2. Corporea

    Mother Drow Bust

    Although now that I edit all the pics to fit in the post I see things I want to fix... sigh. Well, anyway I "finished" her! I learned a lot working on her skin and I'm happy with the colors. This is the Mother of Dragons bust from Nuts Planet. I opted not to paint her as Daenerys. My WIP is here, and I should have all of the color information there, but if anyone has questions please let me know. I'm always happy to explain or try to break the process down. I'm always trying to improve so C&C welcome! I like the walnut base. Here she is up close: and a few other angles. I had fun with the spiderwebs! Here's one to try to pick up the dragon's texture: It wasn't as successful as I wanted but I have to stop painting it and work on something else. Or I will probably wreck it! Enjoy! I'll see y'all in just 5 months!!!!
  3. I bought the Mother of Dragons bust at Reapercon last year initially with the idea of painting it up for my dad (who is supportive of my painting but ambivalent towards painted miniatures in general) as a present since he loves Game of Thrones. But, I just couldn't get in to painting it as Daenerys. It didn't click. So, dad will have to wait for me to find something equally cool. Although I did buy him some of those charity water-dot-org chalices which I'm thinking he'll like better anyway... plus charity! And beer! Right, at any rate, I've realized something about my painting. I'm not satisfied with my skill set. I always want to add to it or work on something new or learn different technique. Otherwise I feel bored and I can't get motivated to paint. So, in my never-ending quest to expand my mind and go all Neo on this bust, I'm tackling darker skin. It's something I am not good at... yet! But, I also wanted to play with the platinum blonde Daenerys hair since it's also new to me. Blonde is not intuitive and I have to think when I paint it. ...and we all know what dark skin plus white hair means... So, I went in search of inspiration. Khoudia Diop is just gorgeous. I loooooove her skin. Hints of purple and red... beautiful! Now this pic I like for the frontal lighting reference but her skin looks much browner. You can still see the purple, but it's more muted. So I'll go with the lighting on the second and the color from the first. I picked my colors and am documenting them so in three months when I get around to working on this again I won't forget! I couldn't find my ghost white when I started painting so I settled on spectral white. And I'm glad I did. It kept with the theme of the purple. I did find the ghost white later, never fear. So, when I paint skin on a bust, I have a huge surface area to work with. Which means I can add a whole lotta depth of color. I can glaze different shades in to my heart's content. I think this is some of what makes skin look more realistic. I've said it before but it never hurts to reiterate- skin is all about layering. Underneath skin lie bones, tendons, muscles, fat, vessels, nerves finally covered by layers upon layers of translucent cells. Which means there's a huge variety of colors in skin itself, not to mention any shadows or light cast upon it. I like using the photo reference because it makes me really look and see where the colors are and where to put all my highlights and shadows. When I basecoat my skin I wet blend. Basically, I take my paint, mix it to about what shade I want and apply, adding a few areas of dark and light to get a sense of the form and the volume. Since I couldn't pick one color to match Khoudia's skin I mixed a bit of the mahogany with the dark elf skin and the nightshade purple. I used a big brush. I have a #6 series 36 (the cheaper ones) Davinci just for big projects like this. Once I got the base down I switched back to my #1. Oh, and I forgot- I sanded the resin bust USING MY N-95 PROTECTIVE MASK, glued the head and the support on (waiting on the hair, etc until I get father) and washed the while thing with dish soap. I filled in a few areas with greenstuff and primed it with reaper brush on primer. Here's me working on figuring out where the highlights go. Faces have planes that form geometric shapes like circles and triangles. Get these highlighted early and it really guides painting later on. I added a bit of the oiled leather in with the spectral white to keep it on the warm side. notice how I may blend a bit, but I'm focusing more on shape. I can always blend later. Besides, the more layers I use, the more realistic the skin looks. And I might earn my 1K Layering Achievement Badge. If only that existed... Not sure I like the eyes. Not sure what color eyes I want but they were just staring at me. I wanted something different that would stand out. Meh. I'll think about it. I used brilliant blue with the spectral white for reference. h ugh, focus off on that one. I glazed in a bunch of the mahogany brown to de-purple-ize the skin. It was getting a bit purple. I also want to have the left side of the photo (right side of the face) be darker since the head is tilted to the side. So I used more brown and less highlight on that side. I put a hint on pink in the lower lip as well as the tear ducts in keeping with anatomy and all that. In typical Corporea fashion I took a break from skin and played with the hair. I had a hard time figuring out the colors for it. I almost used the ghost white, but settled on a warmth using the oiled leather and some linen white with the dark elf skin as a shadow. The three mixed together make this lovely gray. So, that's where I am right now. Hmmn... maybe about 4 hours of work I think, With a few Skyrim breaks here and there. She still needs more red and brown. Waaaay too purple. But that's for next time! Hooray!!!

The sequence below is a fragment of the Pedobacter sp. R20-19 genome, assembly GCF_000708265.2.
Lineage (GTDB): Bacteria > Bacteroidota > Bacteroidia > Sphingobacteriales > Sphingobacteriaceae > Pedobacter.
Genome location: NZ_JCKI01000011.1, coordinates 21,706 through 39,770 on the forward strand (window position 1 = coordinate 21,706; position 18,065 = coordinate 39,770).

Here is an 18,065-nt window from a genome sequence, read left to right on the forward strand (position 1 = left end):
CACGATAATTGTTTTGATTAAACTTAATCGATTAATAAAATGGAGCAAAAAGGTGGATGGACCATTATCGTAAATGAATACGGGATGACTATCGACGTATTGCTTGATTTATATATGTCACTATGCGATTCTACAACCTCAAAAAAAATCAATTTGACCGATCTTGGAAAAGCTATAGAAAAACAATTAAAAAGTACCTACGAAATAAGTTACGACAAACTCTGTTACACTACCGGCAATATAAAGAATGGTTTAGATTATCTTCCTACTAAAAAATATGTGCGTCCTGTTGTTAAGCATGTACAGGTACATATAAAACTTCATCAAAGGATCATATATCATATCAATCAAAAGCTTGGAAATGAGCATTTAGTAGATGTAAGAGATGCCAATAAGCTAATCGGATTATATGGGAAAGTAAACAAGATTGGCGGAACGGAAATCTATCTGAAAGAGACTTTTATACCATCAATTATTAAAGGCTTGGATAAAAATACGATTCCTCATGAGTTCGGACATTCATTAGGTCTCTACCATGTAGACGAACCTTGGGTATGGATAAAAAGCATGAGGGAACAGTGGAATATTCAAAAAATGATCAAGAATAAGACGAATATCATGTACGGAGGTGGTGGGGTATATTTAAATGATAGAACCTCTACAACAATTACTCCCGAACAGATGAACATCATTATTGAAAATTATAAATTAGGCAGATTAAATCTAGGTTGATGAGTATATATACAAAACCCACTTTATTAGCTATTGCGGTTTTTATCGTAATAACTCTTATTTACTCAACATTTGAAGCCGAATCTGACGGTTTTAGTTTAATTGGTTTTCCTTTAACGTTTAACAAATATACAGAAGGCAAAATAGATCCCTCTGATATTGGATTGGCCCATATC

4. Pingo

    60079: Lyrie Akenja

    This is one of the last figures from my year-end Conga Line of finishing up half-done minis, Reaper's 60079: Lyrie Akenja, a Pathfinder miniature sculpted by Julie Guthrie. She's a special figure to me. Lyrie Akenja is the first figure I bought after a twenty-year hiatus from minis. I spotted her somewhere, thought "Wow, an African wizard! Things sure have changed," and bought her, along with a few other minis. I then proceeded to give her the worst paint job I had ever given a mini in my life. I hadn't realized that I needed glasses nowadays, and I was too nervous to focus properly. So after some angst, I soaked her paint off and started again. And set her aside for a couple of years while I developed a new skill set. And then picked her up again to finish with the Conga Line. I like her little pushing the hood up with the wand gesture.
  5. Decided to practice dark skin tones on Goldar, and to go with that skin tone choice I went with some African folk art inspired free hand. And I can say orange is a tough color to paint, I hated working on the orange on his skirt thing.